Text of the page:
A common belief is that selfishness is a repelling quality in a person. Children do not go a day without hearing the words “sharing is caring” being preached by their guardians; there was no escaping the concept that not letting people use each others things was rude. Ayn Rand’s The Fountainhead shares with readers a different viewpoint of selfishness when it comes to the creation of what some call art. Howard Roark, a man with mysterious amounts of confidence, had not a shred of doubt when preaching his belief system of egoism and criticizing altruism when it came to his line of work.
Roark turned down easonably sustaining commissions when his business hit rock bottom simply due to his opposition to the proposed design and he did not want to associate his name with the classical style of the building. There is no doubt that people would think his decision was illogical and unreasonable, but Roark stayed true to himself and his most impressionable style which was quite out of the ordinary. The unfathomable drama that was the Cortlandt Building was yet another example of Roark’s “selfish” behavior; performing a possibly life-threatening act is a preposterous decision but as many know, art is an expression of neself.
Roark’s architecture was what showed people inside of his mind and by destroying it, his possessiveness was broadcasted. Artists produce work they are proud of and giving it up would not be right. Because of his artistic approach, Roark was justified in living only for himself and denouncing altruism all together. Throughout life, people are seen starving for attention and will do anything to receive it, but automatically shut it down when it comes from their worst enemy; that whole situation is not unreasonable and it is seen everywhere in today’s society.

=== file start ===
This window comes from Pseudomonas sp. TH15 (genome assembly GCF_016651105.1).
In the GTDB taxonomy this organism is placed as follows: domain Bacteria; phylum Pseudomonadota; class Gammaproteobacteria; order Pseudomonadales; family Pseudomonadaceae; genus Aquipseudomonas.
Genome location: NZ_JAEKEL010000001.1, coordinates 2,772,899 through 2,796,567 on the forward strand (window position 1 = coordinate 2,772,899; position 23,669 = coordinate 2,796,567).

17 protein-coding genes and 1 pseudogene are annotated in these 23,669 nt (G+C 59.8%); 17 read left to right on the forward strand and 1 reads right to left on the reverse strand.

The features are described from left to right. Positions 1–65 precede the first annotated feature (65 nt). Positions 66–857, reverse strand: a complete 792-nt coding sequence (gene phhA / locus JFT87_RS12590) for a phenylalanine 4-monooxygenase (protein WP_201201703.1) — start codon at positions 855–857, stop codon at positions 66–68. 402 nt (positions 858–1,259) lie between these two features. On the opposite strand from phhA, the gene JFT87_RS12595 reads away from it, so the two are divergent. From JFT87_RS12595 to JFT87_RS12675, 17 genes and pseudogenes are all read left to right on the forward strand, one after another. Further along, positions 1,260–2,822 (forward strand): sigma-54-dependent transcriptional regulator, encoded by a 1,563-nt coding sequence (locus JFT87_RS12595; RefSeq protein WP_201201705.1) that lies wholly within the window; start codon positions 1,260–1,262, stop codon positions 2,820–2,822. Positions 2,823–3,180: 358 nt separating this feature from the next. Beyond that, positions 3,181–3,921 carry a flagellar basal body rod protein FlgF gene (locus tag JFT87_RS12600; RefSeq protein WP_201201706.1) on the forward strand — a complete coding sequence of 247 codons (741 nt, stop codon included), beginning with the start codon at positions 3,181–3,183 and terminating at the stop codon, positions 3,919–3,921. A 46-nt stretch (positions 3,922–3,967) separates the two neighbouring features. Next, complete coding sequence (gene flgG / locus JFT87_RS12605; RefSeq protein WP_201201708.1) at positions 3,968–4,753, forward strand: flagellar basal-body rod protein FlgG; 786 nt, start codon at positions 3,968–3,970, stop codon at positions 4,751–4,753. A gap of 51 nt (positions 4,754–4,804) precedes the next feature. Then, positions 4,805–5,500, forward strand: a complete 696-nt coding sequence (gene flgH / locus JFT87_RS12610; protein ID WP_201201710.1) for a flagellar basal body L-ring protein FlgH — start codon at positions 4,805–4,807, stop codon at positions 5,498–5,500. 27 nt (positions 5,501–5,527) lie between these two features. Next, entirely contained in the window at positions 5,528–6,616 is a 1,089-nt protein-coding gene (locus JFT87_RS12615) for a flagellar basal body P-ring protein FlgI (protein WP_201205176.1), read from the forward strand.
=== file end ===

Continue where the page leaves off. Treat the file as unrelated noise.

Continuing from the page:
Howard Roark faced this problem when his business almost died. He was running out of money very quickly and needed a commission to revive it but when he finally received the traditional design proposal for the Manhattan Building, he could not take up the offer. His apathetic mindset towards those traditional designs stems from his distinct admiration for more abstract ones. Weidler, the man who came to Roark with the Manhattan Building design, said that “[Roark] won’t get another chance like this”(197) and for a while, that was true.
Accepting this fact was not hard for Roark because he was ware that his best work would not come from such a subdued creation and making something he hated would not satisfy him in the least bit. Roark made it clear that he was not interested in the money, but the act of creating extraordinary designs. He even said to Weidler that his decision was “the most selfish thing you’ve ever seen a man do”(197). He had accepted himself, knew he was seen as selfish, and simply ignored that fact because he only cared about being who he wanted to be which was a prominent moral of his that he stuck to.
That is a mindset of a lot of young people in society today, figuring out who they re/want to be and stemming into the one life they want to live and be happy with. The dictionary definition of the word selfish is “caring only for oneself,” but why does that have such a negative connotation when it means bettering one’s inner self? Something Rand overtly applied to Roark’s character was apathy towards receiving credit; he could have easily gained it through Peter Keating by giving him designs far better than Keating’s own, but disregarded all thoughts of it.